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  • NHRC Researchers Investigate Unique Factors Associated with Quality of Life for Combat-Injured Warfighters

    ​KISSIMMEE, Fla. – Researchers from the Naval Health Research Center (NHRC) shared study findings about unique factors associated with combat-injured service members’ long-term quality of life, an emerging area of research, during the Military Health System Research Symposium (MHRSRS) Aug. 28. 

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     (Title graphic from NHRC Public Affairs)

    “To date, over 52,000 service members have been injured post-9/11,” said Michael Galarneau, director of operational readiness at NHRC and principal investigator for the Wounded Warrior Recovery Project (WWRP) that led the study. “Little is known about the longer-term, health-related quality of life following combat injury, which is why the WWRP was initiated.”

    The WWRP is a 15-year, population-based study designed to examine the long-term impact of mild to severe injuries on health-related quality of life (HRQoL) among U.S. service members. WWRP researchers have been investigating how demographic, military service-related, injury, and mental health factors contribute to overall HRQoL among injured service members. 

    According to Galarneau, his research team found that WWRP participants’ HRQoL was, on average, higher than depressed civilian inpatients and veterans, but lower than other categories of civilian populations, including young injured men from another U.S. population-based survey. The study also found that post-injury HRQoL is related to service experience, injury characteristics, demographic factors, and, most strongly, to current mental health status.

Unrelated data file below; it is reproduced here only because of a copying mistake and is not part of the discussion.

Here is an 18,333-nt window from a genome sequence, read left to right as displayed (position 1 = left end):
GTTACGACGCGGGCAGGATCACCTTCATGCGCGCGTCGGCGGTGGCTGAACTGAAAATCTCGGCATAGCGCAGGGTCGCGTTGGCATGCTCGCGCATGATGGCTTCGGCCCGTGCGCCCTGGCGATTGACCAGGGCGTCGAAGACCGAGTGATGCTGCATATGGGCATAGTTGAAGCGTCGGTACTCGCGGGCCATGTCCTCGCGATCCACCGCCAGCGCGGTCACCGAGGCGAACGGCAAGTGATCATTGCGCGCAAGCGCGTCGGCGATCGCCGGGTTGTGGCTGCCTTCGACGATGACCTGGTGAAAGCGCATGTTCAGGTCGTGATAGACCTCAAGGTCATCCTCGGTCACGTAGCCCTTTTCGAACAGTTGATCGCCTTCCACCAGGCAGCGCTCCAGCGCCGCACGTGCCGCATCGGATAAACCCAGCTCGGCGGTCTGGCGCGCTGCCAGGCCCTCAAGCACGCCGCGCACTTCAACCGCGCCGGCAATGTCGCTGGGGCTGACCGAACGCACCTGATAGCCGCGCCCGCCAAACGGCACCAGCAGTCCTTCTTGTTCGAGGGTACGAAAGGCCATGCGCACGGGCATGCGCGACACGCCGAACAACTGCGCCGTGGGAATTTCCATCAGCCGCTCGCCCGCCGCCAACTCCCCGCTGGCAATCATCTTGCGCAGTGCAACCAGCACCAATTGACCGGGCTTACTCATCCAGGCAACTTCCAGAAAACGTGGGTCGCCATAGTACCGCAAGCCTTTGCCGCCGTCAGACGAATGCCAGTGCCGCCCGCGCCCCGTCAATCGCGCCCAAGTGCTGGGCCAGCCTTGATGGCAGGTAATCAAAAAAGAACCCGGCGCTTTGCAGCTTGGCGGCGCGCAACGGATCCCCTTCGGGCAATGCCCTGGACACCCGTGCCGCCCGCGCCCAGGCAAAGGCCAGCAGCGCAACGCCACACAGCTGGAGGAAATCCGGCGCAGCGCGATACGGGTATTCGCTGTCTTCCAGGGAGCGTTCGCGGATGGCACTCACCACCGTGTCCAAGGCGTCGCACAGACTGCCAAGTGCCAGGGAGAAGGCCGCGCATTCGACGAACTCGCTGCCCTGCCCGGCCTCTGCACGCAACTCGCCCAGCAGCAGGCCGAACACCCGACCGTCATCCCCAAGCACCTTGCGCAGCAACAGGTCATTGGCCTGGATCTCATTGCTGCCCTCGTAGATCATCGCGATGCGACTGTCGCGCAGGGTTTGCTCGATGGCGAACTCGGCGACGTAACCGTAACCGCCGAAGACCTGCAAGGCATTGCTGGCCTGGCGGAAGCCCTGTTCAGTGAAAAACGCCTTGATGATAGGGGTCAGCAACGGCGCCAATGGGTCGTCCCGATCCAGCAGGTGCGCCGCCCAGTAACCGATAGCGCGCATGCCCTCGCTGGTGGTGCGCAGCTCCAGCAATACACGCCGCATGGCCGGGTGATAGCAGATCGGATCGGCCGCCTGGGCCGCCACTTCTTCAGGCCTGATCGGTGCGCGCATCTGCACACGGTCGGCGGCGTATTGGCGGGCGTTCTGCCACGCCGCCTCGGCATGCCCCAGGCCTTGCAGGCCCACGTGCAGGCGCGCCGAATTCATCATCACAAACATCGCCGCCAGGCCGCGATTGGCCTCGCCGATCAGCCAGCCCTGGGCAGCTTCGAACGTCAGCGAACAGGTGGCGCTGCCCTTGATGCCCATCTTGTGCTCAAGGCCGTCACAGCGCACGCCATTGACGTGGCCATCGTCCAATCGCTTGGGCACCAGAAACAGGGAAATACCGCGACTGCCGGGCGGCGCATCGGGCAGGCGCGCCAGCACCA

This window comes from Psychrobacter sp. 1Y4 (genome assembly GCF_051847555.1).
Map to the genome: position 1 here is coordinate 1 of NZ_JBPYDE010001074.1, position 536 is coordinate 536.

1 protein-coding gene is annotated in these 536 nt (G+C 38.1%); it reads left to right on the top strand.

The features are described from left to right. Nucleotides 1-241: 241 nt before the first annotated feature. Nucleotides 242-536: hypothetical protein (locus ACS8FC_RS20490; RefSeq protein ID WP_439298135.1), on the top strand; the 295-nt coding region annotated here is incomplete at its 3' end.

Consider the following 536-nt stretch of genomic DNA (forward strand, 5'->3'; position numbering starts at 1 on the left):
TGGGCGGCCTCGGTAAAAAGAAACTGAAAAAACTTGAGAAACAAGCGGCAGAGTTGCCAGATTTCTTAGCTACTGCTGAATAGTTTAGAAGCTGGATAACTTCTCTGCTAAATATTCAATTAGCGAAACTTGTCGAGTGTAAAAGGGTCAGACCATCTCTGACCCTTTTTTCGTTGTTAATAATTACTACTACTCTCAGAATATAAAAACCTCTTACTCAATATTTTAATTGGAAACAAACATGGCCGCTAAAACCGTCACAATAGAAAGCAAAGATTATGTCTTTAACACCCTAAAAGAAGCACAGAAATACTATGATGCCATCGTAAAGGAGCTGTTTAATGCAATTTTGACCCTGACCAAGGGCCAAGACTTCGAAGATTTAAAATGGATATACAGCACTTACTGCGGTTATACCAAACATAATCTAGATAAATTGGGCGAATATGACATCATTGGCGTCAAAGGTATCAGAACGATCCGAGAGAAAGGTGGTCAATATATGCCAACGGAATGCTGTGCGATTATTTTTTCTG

“These findings underscore the significance of quality of life issues long after the injury has occurred and points to the importance of mental health treatment for our wounded warriors,” said Galarneau. “Our findings also indicate that we may need to evaluate current best practices for longer-term screenings, the timing of interventions, and ongoing treatments. As we discover more about the long-lasting impact of combat-injury through research, we can adjust not only how we care for injured service members, but also how long we provide that care to ensure the best possible outcomes for them.”

    In the current study, researchers analyzed data from 3,414 active duty and veteran service members injured during combat operations who are participating in the WWRP. They were invited to participate in the study and complete web-based surveys every six months. Potential participants are identified through the Expeditionary Medical Encounter Database (EMED), a high-quality data repository developed by scientists at NHRC with casualty injury and clinical treatment data from point of injury through recovery and rehabilitation.

    The goal of the WWRP is to share their findings with health care providers and support efforts to improve the care, treatment, and interventions for wounded warriors, ultimately reducing the impact of injury, speeding up recovery, and contributing to improved quality of life. In carrying out its mission, WWRP partners with the U.S. Navy Bureau of Medicine and Surgery (BUMED) and the Department of Defense and Veterans Affairs Center of Excellence for Extremity Trauma and Amputation (EACE). Participants include active duty and veterans from the Navy, Marine Corps, Army, Air Force, Reserve, and National Guard. 

    As the DoD’s premier deployment health research center, NHRC’s cutting-edge research and development is used to optimize the operational health and readiness of the nation’s armed forces. In proximity to more than 95,000 active duty service members, world-class universities, and industry partners, NHRC sets the standard in joint ventures, innovation, and translational research.


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